A mere 50 minutes by train away from where I live (Coimbra), Aveiro has long been on my list of places to visit since arriving back in Portugal. On a very recent weekend, with the sun beaming down brightly, I decided it was finally time to head up there for a little walk.
Aveiro is known in places as the ‘Venice of Portugal’ – a nickname thrown around quite freely (I’m sure I have heard Birmingham referred to as the ‘Venice of the North’) – and is situated next to both the Atlantic Ocean and a large lagoon. A canal stretches through the city, thus providing it with its nickname.
I walked west from the train station down what seemed to be the main avenue before realising a more picturesque sight awaited me on a parallel street that ran alongside the canal. The way to go was handily set out on a map just outside the train station.
I met the canal at the point where the shopping centre starts. The canal can be crossed at this point by walking across the ‘Friendship Knots Bridge’ (Ponte Laços de Amizade). The bridge lives up to its name in a display of colour and light.
I remained outside and continued down the canal, resisting the charms of the nearby discount clothes and food court, until I had reached a large roundabout (also at the end of the shopping centre) – also known as ‘Praça General Humberto Delgado’.
The roundabout has views looking both east and west up and down the canal. It is from here that you can also see Aveiro’s main attraction: the ‘Moliceiros’ (Gondola boats).
Each boat has its own style. It seemed that many of the boats had a picture of a Portuguese cultural icon on one side (Eusébio, Amália Rodrigues) and a somewhat risqué-postcard-style picture on the other side.
I continued further along the canal until I turned back slightly on myself and met another section of canal that stretched out in front of the seafood market, although this section of canal was somewhat less picturesque (it was closed, possibly being renovated, and smelled a bit foul). This area seemed to be surprisingly lively, though, and I found out why about ten minutes later.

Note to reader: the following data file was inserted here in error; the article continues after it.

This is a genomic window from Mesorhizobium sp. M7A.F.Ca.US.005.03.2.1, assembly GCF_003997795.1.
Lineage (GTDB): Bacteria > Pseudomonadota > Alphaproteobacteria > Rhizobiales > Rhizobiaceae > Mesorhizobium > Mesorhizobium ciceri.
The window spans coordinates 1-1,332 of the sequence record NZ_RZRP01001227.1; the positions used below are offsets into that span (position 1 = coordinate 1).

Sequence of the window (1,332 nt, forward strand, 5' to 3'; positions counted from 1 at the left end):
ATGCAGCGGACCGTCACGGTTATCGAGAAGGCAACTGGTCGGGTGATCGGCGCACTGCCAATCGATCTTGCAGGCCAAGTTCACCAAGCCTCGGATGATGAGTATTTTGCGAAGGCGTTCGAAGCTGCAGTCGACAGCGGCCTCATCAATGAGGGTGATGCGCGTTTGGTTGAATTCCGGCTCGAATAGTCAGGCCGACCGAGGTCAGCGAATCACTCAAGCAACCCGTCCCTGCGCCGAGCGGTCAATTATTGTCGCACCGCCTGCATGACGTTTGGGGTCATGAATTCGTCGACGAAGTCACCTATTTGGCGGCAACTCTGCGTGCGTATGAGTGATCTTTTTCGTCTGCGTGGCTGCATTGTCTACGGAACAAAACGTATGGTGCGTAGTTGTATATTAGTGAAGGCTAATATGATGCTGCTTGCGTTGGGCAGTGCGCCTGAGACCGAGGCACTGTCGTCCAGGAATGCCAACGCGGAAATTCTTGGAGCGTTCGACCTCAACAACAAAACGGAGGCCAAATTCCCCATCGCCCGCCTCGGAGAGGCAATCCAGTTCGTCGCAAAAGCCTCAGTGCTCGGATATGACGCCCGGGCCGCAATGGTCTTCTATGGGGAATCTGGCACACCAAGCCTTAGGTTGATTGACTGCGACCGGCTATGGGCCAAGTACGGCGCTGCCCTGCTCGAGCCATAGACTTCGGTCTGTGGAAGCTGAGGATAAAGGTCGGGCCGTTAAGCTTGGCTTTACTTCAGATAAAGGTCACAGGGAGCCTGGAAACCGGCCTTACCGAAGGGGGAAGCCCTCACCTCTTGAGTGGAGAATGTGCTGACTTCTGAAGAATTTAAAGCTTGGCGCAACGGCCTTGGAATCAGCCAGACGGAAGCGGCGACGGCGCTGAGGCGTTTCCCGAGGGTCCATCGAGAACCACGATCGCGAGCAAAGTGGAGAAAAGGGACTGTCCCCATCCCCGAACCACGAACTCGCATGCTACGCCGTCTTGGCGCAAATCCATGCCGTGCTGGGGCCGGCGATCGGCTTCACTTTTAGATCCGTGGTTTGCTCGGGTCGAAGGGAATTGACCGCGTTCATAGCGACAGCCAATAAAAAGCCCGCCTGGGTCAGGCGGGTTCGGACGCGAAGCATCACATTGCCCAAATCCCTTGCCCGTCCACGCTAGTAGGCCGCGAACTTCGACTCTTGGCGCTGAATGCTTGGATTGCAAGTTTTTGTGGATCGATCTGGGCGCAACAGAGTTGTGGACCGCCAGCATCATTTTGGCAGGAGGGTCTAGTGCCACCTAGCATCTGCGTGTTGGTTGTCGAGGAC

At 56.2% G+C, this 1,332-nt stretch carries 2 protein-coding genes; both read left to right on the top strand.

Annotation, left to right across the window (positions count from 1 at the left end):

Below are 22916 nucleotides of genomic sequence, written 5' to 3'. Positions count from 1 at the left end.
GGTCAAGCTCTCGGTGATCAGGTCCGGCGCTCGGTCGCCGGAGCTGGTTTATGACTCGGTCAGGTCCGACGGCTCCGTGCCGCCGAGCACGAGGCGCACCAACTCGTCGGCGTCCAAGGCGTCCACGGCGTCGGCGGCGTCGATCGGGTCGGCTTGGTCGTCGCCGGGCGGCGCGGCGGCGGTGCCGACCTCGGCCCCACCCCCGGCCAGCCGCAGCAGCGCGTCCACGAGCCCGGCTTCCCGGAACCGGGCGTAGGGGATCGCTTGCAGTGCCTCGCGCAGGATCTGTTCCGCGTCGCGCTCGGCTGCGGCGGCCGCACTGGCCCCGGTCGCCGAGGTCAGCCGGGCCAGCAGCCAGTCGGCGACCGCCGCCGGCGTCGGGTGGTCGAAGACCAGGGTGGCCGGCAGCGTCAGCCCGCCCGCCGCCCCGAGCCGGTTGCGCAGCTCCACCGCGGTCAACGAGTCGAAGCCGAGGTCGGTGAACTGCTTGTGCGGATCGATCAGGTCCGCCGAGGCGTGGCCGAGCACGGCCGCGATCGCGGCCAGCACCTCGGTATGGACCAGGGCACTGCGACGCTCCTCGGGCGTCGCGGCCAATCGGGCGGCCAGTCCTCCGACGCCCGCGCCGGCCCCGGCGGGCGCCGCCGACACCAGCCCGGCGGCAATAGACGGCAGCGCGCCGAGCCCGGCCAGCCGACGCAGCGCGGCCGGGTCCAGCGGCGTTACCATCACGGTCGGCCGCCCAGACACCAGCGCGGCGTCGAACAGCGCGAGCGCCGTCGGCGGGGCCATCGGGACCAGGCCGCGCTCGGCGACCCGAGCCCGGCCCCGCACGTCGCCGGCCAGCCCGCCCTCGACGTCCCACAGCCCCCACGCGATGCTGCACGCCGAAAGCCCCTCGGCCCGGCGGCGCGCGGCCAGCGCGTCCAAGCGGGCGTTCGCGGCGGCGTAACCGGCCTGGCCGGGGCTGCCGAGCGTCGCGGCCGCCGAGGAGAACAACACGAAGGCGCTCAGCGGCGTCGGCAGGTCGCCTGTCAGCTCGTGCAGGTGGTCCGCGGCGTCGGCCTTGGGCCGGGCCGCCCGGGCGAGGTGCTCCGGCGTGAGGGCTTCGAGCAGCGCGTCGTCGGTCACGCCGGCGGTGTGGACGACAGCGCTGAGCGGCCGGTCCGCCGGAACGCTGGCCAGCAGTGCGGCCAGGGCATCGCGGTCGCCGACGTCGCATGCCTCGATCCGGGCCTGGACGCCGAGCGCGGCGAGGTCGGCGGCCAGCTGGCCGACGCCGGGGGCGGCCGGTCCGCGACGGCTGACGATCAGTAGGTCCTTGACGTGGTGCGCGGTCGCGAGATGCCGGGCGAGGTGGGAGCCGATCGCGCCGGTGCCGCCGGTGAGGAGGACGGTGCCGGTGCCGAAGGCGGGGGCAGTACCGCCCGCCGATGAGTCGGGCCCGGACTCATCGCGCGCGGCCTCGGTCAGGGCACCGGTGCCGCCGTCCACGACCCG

I was fairly close to the ‘Capela de São Gonçalinho’, a small church that on this day was surrounded by people. There was also an extraordinary number of cakes on sale, and they seemed to be of the same style – a hard, bread-like cake coated in what seemed to be a white meringue (or something similar). Assuming these must have been part of a traditional cake market or something similar, I continued toward the crowd before realising why so many cakes were for sale.
On top of the church was a steadily moving set of people who were throwing cakes down at the crowd below from bags. The people below were nudging each other in an attempt to catch these cakes, with some people showing real dedication since they had brought tall nets!
Looking for some insight into what was going on, I moved nearer to the church and found an information board outside. I had, by complete coincidence, stumbled across an annual tradition that happened to be taking place across this long weekend.
The plaque told me that these cakes were known as ‘cavacas’ and they were all thrown as a part of a tradition that involved a ritualistic climbing up the church. The people below were certainly competitive, using everything from plastic bags to umbrellas to catch the falling cakes!
Having successfully managed to dodge the falling cavacas and not getting my skull split open by them (they seemed hard – there was certainly an impact when people missed and the cakes fell straight to the ground!), I took in some of then smaller streets before heading off for a snack (not a cavaca).
My first visit to Aveiro was perfectly pleasant, and I may well come back when the weather is warmer. Bumping into such a strange tradition was a big bonus, so don’t forget to head there around the weekend closest to January 10th to see it for yourself!